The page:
Federal Supply Chain Transparency Bill Introduced

The Business Supply Chain Transparency on Trafficking and Slavery Act of 2015 was introduced to Congress on Tuesday, seeking to require large public companies to annually disclose efforts to combat trafficking and labor abuses in their supply chains. The bill emphasizes the centrality of business anti-trafficking policies in combatting modern slavery.

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July 29, 2015
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On Tuesday, Reps. Carolyn B. Maloney (NY-12) and Chris Smith (NJ-04) introduced the Business Supply Chain Transparency on Trafficking and Slavery Act of 2015.

Similar to The California Transparency in Supply Chains Act from 2012, the bill requires public companies with over $100 million in global gross receipts to disclose all measures taken to prevent human trafficking, slavery and child labor in their supply chains to the Securities and Exchange Commission (SEC) as a part of their annual report. This announcement follows the release of the State Department’s 2015 Trafficking in Persons Report on Monday.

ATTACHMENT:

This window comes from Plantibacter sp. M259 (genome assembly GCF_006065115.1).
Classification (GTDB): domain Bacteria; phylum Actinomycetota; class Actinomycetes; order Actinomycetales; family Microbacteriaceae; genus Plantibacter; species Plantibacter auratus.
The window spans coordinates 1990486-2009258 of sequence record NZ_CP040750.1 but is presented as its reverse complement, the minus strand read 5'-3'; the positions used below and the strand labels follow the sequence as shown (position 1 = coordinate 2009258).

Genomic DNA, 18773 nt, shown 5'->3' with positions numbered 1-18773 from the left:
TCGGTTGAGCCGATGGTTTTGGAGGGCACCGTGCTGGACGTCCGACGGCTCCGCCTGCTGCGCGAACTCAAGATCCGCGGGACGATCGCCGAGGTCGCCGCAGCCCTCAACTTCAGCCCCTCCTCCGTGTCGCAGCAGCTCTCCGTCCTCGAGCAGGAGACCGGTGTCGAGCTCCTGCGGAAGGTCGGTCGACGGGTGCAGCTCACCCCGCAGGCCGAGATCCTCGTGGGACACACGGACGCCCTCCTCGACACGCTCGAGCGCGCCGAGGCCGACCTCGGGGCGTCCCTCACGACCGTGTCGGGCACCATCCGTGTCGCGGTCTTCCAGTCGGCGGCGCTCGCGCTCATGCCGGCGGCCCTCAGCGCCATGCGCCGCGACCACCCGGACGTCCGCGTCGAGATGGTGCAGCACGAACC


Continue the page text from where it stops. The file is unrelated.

In a press release on Tuesday, the Interfaith Center on Corporate Responsibility (ICCR) applauded the introduction of this bill.

“This act is a real game-changer that is much needed by consumers, investors and most importantly, those who have been made victims by human traffickers,” said David M. Schilling, senior program director of ICCR. “This would require corporate reporting on human rights risks within their extended supply chains down to the commodity level.”

The introduction of this bill in response to the TIP Report highlights the seriousness with which human rights abuses in supply chains are being taken. Throughout the report, substantial emphasis was placed on the role that business plays in combatting slavery.

There are many measures businesses can take to mitigate the risks of human trafficking throughout their operations. For starters, business leaders can create anti-trafficking policies that address the common risks in their operations and supply chains, ensure workers have the right to fair compensation and redress, train staff to understand the indicators of human trafficking, and put remediation plans in place before any allegations arise to allow for appropriate corrective action.

If the Business Supply Chain Transparency Act is enacted, it would apply to all publicly traded and private entities in every sector. The effects of this law would impact a variety of core business functions, and require new systems to address this global issue.

For the latest on the 2015 TIP Report follow us on Twitter @KnowTheChain, and #TIP2015.